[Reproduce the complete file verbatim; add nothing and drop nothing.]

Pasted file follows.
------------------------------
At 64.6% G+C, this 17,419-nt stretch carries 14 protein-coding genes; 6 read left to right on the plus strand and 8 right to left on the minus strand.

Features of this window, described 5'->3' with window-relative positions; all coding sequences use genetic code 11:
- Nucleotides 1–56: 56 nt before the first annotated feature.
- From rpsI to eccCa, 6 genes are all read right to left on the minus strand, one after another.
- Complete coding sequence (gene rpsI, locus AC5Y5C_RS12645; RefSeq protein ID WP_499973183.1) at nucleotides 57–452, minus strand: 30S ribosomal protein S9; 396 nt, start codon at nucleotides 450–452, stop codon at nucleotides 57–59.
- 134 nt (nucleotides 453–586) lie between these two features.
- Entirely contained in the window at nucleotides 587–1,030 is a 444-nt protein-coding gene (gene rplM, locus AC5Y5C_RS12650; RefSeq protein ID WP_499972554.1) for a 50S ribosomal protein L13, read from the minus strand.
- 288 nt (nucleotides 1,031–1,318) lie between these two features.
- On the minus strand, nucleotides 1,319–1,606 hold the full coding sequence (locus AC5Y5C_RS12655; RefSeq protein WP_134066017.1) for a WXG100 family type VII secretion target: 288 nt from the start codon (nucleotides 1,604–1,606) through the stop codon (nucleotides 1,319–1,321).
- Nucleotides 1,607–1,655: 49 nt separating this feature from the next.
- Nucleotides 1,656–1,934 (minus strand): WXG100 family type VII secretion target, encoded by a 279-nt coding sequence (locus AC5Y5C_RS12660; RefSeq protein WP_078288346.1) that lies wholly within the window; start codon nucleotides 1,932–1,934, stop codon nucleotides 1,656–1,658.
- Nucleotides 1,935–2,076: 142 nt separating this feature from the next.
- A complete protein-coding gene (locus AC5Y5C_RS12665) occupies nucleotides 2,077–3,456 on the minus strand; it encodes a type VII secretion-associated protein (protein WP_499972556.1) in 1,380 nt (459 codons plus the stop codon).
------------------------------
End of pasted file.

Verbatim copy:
At 64.6% G+C, this 17,419-nt stretch carries 14 protein-coding genes; 6 read left to right on the plus strand and 8 right to left on the minus strand.

Features of this window, described 5'->3' with window-relative positions; all coding sequences use genetic code 11:
- Nucleotides 1–56: 56 nt before the first annotated feature.
- From rpsI to eccCa, 6 genes are all read right to left on the minus strand, one after another.
- Complete coding sequence (gene rpsI, locus AC5Y5C_RS12645; RefSeq protein ID WP_499973183.1) at nucleotides 57–452, minus strand: 30S ribosomal protein S9; 396 nt, start codon at nucleotides 450–452, stop codon at nucleotides 57–59.
- 134 nt (nucleotides 453–586) lie between these two features.
- Entirely contained in the window at nucleotides 587–1,030 is a 444-nt protein-coding gene (gene rplM, locus AC5Y5C_RS12650; RefSeq protein ID WP_499972554.1) for a 50S ribosomal protein L13, read from the minus strand.
- 288 nt (nucleotides 1,031–1,318) lie between these two features.
- On the minus strand, nucleotides 1,319–1,606 hold the full coding sequence (locus AC5Y5C_RS12655; RefSeq protein WP_134066017.1) for a WXG100 family type VII secretion target: 288 nt from the start codon (nucleotides 1,604–1,606) through the stop codon (nucleotides 1,319–1,321).
- Nucleotides 1,607–1,655: 49 nt separating this feature from the next.
- Nucleotides 1,656–1,934 (minus strand): WXG100 family type VII secretion target, encoded by a 279-nt coding sequence (locus AC5Y5C_RS12660; RefSeq protein WP_078288346.1) that lies wholly within the window; start codon nucleotides 1,932–1,934, stop codon nucleotides 1,656–1,658.
- Nucleotides 1,935–2,076: 142 nt separating this feature from the next.
- A complete protein-coding gene (locus AC5Y5C_RS12665) occupies nucleotides 2,077–3,456 on the minus strand; it encodes a type VII secretion-associated protein (protein WP_499972556.1) in 1,380 nt (459 codons plus the stop codon).